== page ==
3. Problem: Participation in link schemes or links from bad neighborhoods. Chances are if your link profile is the problem, you know it. You let your "SEO Consultant" buy links from unrelated sites or you exchanged links willy nilly without regard to relevance or quality. But the pages had high PageRank, you say? Sorry, but you now need a stronger tool for testing quality and the value of an exchange or a link.
    Solution: Use traffic and the user as your quality guide. Will the link drive traffic to your site? By all means get that link! Will the link out provide a resource or other value for your web site visitor? Then link out with impunity. Quality is subjective, but if you stick to relevant sites that provide information you think is worthwhile, and that you would be proud to claim as business associates, you should be fine. If you have been participating in link schemes, you may need to remove those links too.
  4. Problem: Anchor text mostly all the same money term. If you've been linking for PageRank, there's a good chance you concentrated on one or two of your money terms. Google is looking for a natural profile, which means most of your links will be different from one another and your company name and URL will figure prominently in your link profile.
    Solution: Build quality links with varied anchor text. If your link profile is top heavy with money terms, start building links with your company name, your URL (unless it's an exact match URL which is also under fire from Google) and terms you've never used before. Strive to have relevant text adjacent to your anchor text, but keep your money terms out of the links until your site's rankings have recovered.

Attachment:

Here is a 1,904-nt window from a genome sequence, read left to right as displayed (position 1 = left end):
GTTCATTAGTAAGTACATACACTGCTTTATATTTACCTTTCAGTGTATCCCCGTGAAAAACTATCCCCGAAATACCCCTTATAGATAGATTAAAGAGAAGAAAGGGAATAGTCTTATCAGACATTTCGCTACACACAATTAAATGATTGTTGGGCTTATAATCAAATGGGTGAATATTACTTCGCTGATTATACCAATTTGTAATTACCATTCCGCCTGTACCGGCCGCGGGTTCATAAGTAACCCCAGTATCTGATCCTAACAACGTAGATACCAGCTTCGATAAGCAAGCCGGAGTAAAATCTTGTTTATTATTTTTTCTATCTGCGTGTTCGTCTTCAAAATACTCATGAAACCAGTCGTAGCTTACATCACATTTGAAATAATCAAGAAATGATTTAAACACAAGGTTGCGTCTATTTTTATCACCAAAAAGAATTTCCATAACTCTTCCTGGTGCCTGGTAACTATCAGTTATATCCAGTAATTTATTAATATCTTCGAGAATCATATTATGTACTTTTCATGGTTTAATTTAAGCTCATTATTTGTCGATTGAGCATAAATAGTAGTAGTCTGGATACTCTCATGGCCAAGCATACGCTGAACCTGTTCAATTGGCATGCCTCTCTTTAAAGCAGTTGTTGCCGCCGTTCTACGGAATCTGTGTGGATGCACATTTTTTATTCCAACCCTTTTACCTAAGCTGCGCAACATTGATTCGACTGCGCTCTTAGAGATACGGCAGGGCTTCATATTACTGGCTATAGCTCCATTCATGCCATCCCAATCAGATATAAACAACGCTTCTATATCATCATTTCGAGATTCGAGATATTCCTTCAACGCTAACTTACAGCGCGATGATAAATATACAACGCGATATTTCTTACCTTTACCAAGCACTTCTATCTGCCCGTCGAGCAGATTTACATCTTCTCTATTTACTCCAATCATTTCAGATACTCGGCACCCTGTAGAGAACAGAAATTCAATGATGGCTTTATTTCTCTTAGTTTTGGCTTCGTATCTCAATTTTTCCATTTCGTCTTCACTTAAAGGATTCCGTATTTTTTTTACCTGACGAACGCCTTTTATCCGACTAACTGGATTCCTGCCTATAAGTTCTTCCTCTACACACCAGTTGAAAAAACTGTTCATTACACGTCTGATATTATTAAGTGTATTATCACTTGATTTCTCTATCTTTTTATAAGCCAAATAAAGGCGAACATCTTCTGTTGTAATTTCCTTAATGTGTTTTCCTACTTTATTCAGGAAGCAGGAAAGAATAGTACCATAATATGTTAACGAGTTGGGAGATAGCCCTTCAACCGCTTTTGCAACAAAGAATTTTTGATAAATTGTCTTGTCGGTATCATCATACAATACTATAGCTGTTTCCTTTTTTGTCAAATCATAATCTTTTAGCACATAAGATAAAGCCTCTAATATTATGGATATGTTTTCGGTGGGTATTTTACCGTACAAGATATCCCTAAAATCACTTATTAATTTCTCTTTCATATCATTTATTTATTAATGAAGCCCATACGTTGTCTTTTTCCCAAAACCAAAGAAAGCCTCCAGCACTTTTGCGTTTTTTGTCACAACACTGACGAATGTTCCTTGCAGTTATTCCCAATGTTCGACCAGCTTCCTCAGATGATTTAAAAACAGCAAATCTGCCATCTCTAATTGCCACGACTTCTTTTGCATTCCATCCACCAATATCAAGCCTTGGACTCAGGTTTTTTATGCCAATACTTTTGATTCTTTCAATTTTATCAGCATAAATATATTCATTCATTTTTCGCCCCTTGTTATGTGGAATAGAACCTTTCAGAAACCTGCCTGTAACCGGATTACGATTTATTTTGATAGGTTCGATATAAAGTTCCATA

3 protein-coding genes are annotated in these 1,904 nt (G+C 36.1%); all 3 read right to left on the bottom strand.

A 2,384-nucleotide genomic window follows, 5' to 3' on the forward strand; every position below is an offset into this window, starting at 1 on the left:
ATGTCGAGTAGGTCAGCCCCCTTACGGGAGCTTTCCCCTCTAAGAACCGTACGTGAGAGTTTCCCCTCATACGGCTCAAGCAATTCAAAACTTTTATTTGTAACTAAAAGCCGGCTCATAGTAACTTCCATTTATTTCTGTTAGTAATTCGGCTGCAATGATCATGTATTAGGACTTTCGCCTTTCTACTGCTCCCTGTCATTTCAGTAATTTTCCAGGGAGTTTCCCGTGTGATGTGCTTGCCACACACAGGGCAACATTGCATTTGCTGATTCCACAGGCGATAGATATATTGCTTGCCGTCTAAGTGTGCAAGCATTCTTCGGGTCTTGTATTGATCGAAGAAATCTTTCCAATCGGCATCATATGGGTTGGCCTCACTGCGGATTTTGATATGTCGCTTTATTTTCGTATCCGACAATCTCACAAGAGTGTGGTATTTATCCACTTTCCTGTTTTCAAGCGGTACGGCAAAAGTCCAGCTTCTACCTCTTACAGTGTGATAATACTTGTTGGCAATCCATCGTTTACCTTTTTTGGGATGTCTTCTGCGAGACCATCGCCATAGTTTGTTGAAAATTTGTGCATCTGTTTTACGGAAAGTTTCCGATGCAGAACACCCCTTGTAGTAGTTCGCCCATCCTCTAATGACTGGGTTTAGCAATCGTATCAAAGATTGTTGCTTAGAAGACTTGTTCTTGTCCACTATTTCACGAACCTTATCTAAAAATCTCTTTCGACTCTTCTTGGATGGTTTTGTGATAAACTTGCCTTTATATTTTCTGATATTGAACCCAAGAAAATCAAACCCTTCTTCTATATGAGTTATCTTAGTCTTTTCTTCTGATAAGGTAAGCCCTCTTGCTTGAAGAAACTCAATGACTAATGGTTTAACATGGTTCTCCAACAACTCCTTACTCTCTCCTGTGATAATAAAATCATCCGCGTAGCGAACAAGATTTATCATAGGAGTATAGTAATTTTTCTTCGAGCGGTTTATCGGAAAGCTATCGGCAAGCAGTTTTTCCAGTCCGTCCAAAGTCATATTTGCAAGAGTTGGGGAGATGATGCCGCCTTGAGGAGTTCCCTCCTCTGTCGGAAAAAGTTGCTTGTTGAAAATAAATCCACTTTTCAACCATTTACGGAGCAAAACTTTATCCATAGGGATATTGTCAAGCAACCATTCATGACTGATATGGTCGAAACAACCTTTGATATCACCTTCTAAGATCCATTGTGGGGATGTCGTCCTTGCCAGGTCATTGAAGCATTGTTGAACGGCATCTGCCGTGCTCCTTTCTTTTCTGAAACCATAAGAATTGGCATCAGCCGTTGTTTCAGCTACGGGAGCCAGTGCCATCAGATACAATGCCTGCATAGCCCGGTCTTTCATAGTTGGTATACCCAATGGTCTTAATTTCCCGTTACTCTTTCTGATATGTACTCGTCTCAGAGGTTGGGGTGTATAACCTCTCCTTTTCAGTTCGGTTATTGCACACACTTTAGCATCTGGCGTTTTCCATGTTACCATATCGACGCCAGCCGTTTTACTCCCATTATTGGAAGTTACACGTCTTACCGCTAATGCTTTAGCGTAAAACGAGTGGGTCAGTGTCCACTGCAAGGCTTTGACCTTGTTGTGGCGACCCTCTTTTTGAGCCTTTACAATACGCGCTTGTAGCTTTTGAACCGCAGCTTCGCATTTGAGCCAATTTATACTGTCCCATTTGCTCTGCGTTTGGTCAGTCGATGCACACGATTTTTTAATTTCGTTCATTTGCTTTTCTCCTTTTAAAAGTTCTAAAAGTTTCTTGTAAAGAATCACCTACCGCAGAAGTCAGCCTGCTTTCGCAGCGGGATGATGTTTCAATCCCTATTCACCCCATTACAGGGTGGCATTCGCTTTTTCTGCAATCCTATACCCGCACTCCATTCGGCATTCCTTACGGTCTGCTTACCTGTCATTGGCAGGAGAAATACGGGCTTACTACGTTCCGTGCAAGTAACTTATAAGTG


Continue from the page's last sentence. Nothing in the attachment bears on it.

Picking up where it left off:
5. Problem: Duplicate content. Whether it's on your site or you are publishing content that's on another site, you aren't adding value to the Inter-verse when you're repeating yourself or others.
    Solution: Rewrite or add new content. I know e-commerce sites webmasters who moan that it's tough to make 1,000 descriptions different. But sites like eBay have added videos on their more popular items, and many sites also publish reviews on their site. If you can get people to post reviews, that will be unique content that can provide enough difference to overcome the use of duplicate descriptions. If your content has been scraped, you may want to file a DMCA complaint but in a lot of cases, it may be easier to rewrite what you have.

One common thread runs through all these problems and solutions - or should: the user! Your focus must be on content, navigation, tools and resources that provide what your target market wants. When your focus is where it belongs - on your potential customer - your site will climb back up in the results pages and you will win the loyalty, trust and business of the users who find your content.

About the Author
M.J. Taylor runs a blog about quality link building, SEO social media and copywriting. You can find more of what she has to say about search engines on Google+ or follow @m_j_taylor on Twitter.